We Spoke to the Harry Potter Actor Who's Turned His Hand to MMA

Fightland Blog

By Lucas Fothergill

A younger Herdman as Gregory Goyle

This articleoriginally appeared on VICE Sports UK.

After spending the best part of your youth starring in the Harry Potter films – one of the biggest movie franchises of all time – what do you do with your life when it's all over? Daniel Radcliffe got naked on stage for a bit and is now a relatively decent rapper; Emma Watson has been championing women's rights; and Rupert Grint bought an ice cream van.

But Josh Herdman – who played Draco Malfoy's pure-blood henchman Gregory Goyle in all eight of the films based on J.K. Rowling's novels – did something no one could have predicted: he set aside his wand, picked up some gloves, and stepped into the octagon.

Having recently won his first amateur MMA fight at Rise of Champions 2 – "I nicked it in every round. It was 29-28, 29-28, 29-28. So it could've gone either way" – Josh is now part-time actor, part-time cage fighter.

So how did it come about?

"It's always been a goal of mine to be in the cage," Josh tells me. "I'd just finished filming [Harry Potter and the Deathly Hallows: Part 2] when I started training. I've been training in Japanese jujitsu for nearly five years. But I decided to focus all my attention into [MMA] this year, so I've really been doing it four or five months."

Josh's new career choice might come as a shock to some, but a quick glance at his family history makes it easier to understand: "My dad was a professional boxer, so he taught us how to punch from a young age," he explains. "I'm confident with my punching and my boxing, but I think I'm strongest on the ground."

It's very much the family business: Josh has two brothers who have boxed at amateur level. So when it came to sibling disputes in the past, who emerged on top in the Herdman household? "Oh, they did all the time. I got terrorised as a kid," he laughs. "You know, it makes you who you are – getting all that sibling stuff, getting bullied a little bit. It got me quite tough for school, quite thick skinned."

Herdman's MMA debut. The fight begins around 3m40s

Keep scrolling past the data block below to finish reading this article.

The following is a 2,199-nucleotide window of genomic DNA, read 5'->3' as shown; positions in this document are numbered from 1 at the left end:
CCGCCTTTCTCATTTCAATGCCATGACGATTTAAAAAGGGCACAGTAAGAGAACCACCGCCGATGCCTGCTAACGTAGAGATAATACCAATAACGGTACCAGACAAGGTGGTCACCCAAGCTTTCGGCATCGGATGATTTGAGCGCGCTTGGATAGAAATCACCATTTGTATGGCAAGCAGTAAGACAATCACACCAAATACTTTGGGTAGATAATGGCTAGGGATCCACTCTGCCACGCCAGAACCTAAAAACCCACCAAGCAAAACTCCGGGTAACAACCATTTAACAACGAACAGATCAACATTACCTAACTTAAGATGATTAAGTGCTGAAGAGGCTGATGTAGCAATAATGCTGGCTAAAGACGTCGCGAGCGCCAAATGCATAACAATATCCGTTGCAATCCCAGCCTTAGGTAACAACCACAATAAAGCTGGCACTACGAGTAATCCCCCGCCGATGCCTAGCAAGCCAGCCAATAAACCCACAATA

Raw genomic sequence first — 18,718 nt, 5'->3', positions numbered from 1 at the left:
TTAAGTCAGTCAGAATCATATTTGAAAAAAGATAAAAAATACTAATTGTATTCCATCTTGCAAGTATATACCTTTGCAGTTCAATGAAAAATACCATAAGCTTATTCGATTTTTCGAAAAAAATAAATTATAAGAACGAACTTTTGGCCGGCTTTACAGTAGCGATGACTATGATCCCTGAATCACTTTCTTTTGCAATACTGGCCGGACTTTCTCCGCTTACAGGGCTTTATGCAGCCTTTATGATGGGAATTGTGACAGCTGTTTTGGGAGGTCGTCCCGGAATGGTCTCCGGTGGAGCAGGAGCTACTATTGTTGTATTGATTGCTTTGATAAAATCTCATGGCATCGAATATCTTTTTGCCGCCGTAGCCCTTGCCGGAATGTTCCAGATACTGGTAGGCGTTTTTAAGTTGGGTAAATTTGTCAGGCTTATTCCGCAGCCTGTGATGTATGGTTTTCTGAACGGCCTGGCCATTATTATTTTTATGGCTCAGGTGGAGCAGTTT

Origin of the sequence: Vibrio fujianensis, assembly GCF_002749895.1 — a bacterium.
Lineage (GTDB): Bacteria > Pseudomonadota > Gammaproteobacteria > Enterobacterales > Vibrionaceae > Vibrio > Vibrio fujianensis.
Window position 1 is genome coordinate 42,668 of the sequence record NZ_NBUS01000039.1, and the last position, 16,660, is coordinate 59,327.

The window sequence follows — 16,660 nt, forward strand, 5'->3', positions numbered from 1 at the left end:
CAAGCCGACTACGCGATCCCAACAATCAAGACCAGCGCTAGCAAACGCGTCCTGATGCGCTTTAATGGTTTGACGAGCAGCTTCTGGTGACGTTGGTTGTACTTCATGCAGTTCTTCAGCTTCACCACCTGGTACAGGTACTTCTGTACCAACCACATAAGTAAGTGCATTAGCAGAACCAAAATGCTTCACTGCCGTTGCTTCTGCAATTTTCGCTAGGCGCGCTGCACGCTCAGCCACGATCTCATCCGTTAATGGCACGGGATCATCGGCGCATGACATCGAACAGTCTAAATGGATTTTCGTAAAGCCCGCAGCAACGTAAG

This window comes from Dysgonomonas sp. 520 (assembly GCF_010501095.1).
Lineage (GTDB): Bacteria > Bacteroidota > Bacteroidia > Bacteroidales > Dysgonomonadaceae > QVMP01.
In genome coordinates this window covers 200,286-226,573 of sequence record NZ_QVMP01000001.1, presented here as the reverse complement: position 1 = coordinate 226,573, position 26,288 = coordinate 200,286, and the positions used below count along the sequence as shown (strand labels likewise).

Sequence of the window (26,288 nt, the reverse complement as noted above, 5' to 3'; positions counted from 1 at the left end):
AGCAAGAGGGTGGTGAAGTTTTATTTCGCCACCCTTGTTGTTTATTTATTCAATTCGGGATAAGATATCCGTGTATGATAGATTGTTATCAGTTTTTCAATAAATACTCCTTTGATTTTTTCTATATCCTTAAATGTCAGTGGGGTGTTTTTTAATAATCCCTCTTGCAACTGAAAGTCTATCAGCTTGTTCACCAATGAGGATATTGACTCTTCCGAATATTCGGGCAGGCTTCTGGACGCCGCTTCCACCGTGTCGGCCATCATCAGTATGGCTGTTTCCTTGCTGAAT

Studying a professional fighter before the bell tolls, most give the impression of being pumped, excited, and free of nerves. Personally, if I was about to step into the first cage fight of my life, I would be bricking it.

But, rather than being a sign of my inherent weakness, Josh reckons those feelings are totally natural: "You're definitely nervous. My trainer psyched me up beforehand [with] a lot of breathing techniques and exercises. I was quietly confident that I had the ability to win the fight, so I stayed in touch with the nerves. There was a bit of fear. I was staying very in tune with it, because I think you need it."

What goes through Cristiano Ronaldo's head as he steps up to take a freekick? Or Lewis Hamilton's before the lights go out on the grid? They're not around to answer, but we can ask Josh Herdman what went through his head during his first MMA fight.

Not a lot, as it turns out.

"When it's your first fight, you can't really think. I wasn't really thinking, 'Go for the takedown, get him on the ground and then work him on the ground.' All I could really think about is that I'm being punched in the face! It was weird. I couldn't think of anything else. It just turned into a scrappy punch up by the end of it. But it was still quite entertaining to watch, I think.

"I've been told by a lot of people that as soon as the bell rings, the fear goes. But I didn't notice that; I still had the nerves and was very in touch with them."

The other fighters who took part in Rise of Champions 2 probably didn't spend their teenage years shooting movies with a huge global audience. Did the notoriety from his acting mean that other competitors treated Josh differently? "I didn't think that I was recognisable. I don't get recognised much at all. If I do, it'll be by a Harry Potter fanatic, and there aren't many of those in the MMA scene!

"So I was kind of wanting to go into it anonymous. Then I went to the weigh-in the day before the fight, and they were all smiling and saying 'Oooh Harry Potter!' That was exactly what I didn't want.

"You just have to smile. It never bothered me. I felt a little bit of pressure to do well [in the fight] – not to get knocked out!"

Josh goes on to tell me that he's experienced this kind of thing before: "It bothered me at school. When I went back from filming in year 9 or 10, the little year 7s and year 8s would be screaming 'HARRY POTTER!' across the playground, and sometimes that got a bit annoying and frustrating. But, you know, that's just part of it. You just have to go with it, I guess.

"I got the part when I was 13, and it was 10 years' work from that point. It was a huge part of my life."

Despite a bit of teasing from other fighters, Josh appears to have relished his first fight, and is eager to get back into the octagon soon: "It's strangely addictive. I am looking forward to the next one. I'm still nervous, but looking forward to it at the same time. I'm planning to do Rise of Champions 3 in October [and] I'm planning to get another fight in between that."

In fact, he's now become an evangelist for the sport, encouraging anyone with an interest in MMA to give it a go: "It's a mad experience. I feel like it would do a lot of people good to try it. Those that might dream about it, it would do a lot for their confidence. You learn a lot about yourself.

"It's a beautiful sport," he continues. "Brutal in a way, but it's a beautiful art form. If one person who loves the sport sees that a Harry Potter actor can fight, they'll be like – 'Jesus, if he can do it, I can do it!"

More info on Rise of Champions can be found on the promotion's Facebook page.


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